Book review: The Bloomsbury Handbook of Indian Cuisine
A disappointing culinary handbook that is devoid of an editorial vision and ignores the biggest Indian achievers in the field
Too many cooks, the adage has it, spoil the broth. Whatever may be the truth in these words, after painfully browsing The Bloomsbury Handbook of Indian Cuisine, one is left with no doubt that too many food writers can certainly spoil a book. The troika of editors in this case keeps falling between several stools, leaving the reader hopelessly confused about their ‘product’. They ask, ‘Is it a companion to food? An A-Z dictionary of culinary terms?’ and answer, ‘No, it’s a handbook.’ The quip may have been inspired by Superman, but what has materialized is more of a distressing superbug.
The book resembles a child born out of wedlock to mismatched parents––a Manorama Yearbook-like crammer for UPSC exams and KT Achaya’s Indian Food: A Historical Companion, a laborious compilation by a food technologist, published more than a quarter century ago. The latter wasn’t an exciting fare. In comparison to the Handbook, however, it seems a thrilling unputdownable page-turner.
No editorial vision or lexicographical discipline can be discerned in the 430 pages. This is surprising as Colleen Taylor-Sen, one of the editors, has previously published a delightful encapsulation of Indian culinary history, which is well-researched and elegantly written. Sourish Bhattacharya is a veteran food columnist, but in the F&B business, you are judged by the last meal served.
The book is seriously flawed. What are 12 pages on ‘Rites of Passage’ doing here? Indians today do not live their lives performing shodash sanskaras. Even in the past, these were prescribed for the twice-born. Besides, the rites have varied according to time, place and community. ‘Anthropology of Food’ should be left to experts like Professor Kurush Dalal (a peerless food lover as well). Why rush into alien territory where angels fear to tread?
To dump material arbitrarily in pigeonholes of linguistically or strategically re-organised states may be politically correct, but it is as disastrous as the Partition of India. The zones of taste in the subcontinent have never recognised man-made borders. The gastronomic footprint of Bengal-Odisha extends much beyond the present geographical limits. The same is true of Punjab and Tamil Nadu. Four pages on Madhya Pradesh have no mention of the Sarafa Bazaar in Indore or the legendary princely state of Sailana (Maharaja Digvijay Singhji is listed separately).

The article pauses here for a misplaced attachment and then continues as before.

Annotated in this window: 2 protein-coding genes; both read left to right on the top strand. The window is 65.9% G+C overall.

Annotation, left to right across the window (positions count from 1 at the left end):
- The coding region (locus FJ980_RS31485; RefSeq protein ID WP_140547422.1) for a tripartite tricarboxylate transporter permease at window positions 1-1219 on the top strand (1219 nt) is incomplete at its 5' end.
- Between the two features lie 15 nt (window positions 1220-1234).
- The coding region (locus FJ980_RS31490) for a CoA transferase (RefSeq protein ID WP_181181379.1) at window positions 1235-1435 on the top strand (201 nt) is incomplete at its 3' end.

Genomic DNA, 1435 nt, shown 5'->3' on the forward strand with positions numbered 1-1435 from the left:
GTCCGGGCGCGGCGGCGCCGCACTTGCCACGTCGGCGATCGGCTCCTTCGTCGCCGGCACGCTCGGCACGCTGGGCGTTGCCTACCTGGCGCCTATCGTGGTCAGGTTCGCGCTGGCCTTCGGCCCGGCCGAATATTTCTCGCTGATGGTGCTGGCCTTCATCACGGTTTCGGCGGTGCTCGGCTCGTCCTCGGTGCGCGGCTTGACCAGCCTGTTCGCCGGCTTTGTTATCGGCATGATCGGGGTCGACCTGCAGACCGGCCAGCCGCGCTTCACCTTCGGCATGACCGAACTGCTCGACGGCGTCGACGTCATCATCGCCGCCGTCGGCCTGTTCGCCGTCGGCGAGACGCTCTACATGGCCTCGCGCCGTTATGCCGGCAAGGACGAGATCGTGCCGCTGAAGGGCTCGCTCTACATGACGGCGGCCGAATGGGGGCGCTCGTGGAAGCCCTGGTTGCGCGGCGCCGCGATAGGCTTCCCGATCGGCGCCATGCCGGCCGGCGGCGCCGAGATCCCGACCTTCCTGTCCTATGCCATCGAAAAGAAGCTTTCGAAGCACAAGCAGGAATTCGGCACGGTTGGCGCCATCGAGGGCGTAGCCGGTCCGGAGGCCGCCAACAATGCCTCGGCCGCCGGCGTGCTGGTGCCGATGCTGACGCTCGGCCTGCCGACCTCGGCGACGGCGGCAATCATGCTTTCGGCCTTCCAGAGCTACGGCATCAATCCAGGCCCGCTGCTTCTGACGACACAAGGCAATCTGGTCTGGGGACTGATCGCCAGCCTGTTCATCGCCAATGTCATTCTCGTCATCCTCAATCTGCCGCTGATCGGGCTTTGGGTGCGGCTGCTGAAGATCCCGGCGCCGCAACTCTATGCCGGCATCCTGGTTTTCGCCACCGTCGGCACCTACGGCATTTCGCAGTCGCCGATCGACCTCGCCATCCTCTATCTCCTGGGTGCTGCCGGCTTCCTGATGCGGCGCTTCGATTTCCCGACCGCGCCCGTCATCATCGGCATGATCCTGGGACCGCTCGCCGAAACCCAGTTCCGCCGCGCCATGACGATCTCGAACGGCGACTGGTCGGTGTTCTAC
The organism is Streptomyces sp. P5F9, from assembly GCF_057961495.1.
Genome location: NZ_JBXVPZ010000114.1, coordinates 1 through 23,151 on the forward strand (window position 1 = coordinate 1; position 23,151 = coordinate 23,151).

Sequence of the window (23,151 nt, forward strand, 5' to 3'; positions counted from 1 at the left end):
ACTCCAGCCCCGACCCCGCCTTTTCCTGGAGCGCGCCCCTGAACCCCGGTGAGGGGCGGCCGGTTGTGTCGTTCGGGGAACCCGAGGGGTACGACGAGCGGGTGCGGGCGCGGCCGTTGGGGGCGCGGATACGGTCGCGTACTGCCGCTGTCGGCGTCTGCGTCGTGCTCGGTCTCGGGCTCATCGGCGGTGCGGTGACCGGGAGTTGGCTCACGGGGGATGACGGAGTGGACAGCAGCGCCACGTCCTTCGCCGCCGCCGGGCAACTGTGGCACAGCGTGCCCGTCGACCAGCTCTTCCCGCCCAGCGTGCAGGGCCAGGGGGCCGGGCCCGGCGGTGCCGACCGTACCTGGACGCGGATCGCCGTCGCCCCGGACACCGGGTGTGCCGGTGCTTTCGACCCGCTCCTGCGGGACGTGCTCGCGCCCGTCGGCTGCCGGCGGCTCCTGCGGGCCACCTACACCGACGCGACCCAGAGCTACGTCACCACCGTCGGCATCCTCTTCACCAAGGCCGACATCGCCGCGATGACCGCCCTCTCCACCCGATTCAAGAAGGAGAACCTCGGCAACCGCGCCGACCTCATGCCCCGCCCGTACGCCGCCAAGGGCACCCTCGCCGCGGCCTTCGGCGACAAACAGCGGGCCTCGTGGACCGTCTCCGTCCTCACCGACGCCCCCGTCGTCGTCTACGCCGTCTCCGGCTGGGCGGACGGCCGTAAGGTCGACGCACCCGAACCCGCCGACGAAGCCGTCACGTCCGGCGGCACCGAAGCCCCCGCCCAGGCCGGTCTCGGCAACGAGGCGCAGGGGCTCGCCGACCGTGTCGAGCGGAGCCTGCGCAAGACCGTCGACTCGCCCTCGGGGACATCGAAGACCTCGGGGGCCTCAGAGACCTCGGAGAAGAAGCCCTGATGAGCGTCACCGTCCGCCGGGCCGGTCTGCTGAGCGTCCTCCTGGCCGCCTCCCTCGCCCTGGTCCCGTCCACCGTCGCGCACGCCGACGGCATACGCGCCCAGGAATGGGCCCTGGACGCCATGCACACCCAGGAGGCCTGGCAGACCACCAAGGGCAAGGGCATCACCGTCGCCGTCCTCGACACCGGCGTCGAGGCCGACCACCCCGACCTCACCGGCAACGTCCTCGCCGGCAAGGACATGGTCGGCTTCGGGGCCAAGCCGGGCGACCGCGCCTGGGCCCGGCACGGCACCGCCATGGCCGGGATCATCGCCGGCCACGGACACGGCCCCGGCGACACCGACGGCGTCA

The piece on Jammu and Kashmir is disappointing. Not a single signature dish from the Valley is described. Jammu has been given equal space to reinforce equal status, but Ladakh is accommodated separately. Uttarakhand, Himachal Pradesh and the Northeastern states are all covered to make the presentation appear ‘comprehensive’. The exercise is exasperating for the readers. Text is padded with unpalatable fillers such as statistical details about area, population and any tidbits that may tempt a tourist before a few lines about food from the Internet or past publications are thrown in. There are exceptions. Tarana Khan dazzles with a sparkling chiselled gem on Rampur that, in less than a page, allows one to savour the flavours of the princely state. Sai Khandekar does justice to Maharashtra in a slightly longer but informative piece.
The buffets in de luxe hotels are notorious for their lavish spread recreated with leftovers from a la carte dishes. The book leaves the reader wondering if this ‘feast for thought’ was assembled in a similar style. One is surprised at the effusive endorsements for it to be a ‘must-have’ on every foodie’s bookshelf and an indispensable addition to the libraries of culinary institutes. Regrettably, the book carelessly dishes out sweeping generalisations and misinformation. Students need to be particularly careful about what they consume. Hazards of fatal or crippling food poisoning lurk in sloppy food writing as well.
It is difficult to decide what’s damaged the intended magnum opus the most: the acts of omission or commission. The squinted vision of mutual backscratchers is fixated on ‘celebrities’ in Bangkok and London, almost deliberately avoiding the iconic chefs at home. No mention of Imtiaz Qureshi, Manjit Gill and the impressive ‘youngsters’ that followed in their footsteps: Ranveer Brar, Kunal Kapoor, Nishant Choubey and many more. Vineet Bhatia, with multiple Michelin stars under his belt and active in India, deserves a better introduction than the ‘inventor of chocolate samosa’. The path-breaking
food impresario, Jiggs (Kalra), finds no place either, nor does Major Habib Rahman, who created the landmark Bukhara and Dum Pukht.
The aftertaste left by this expensive ‘treat’ isn’t agreeable at all. One is left feeling outraged. To borrow from Bruce Lee in Enter the Dragon: “My honour (as a food lover), family (of generations of worthy chefs) and Temple (of culinary learning) have been offended.”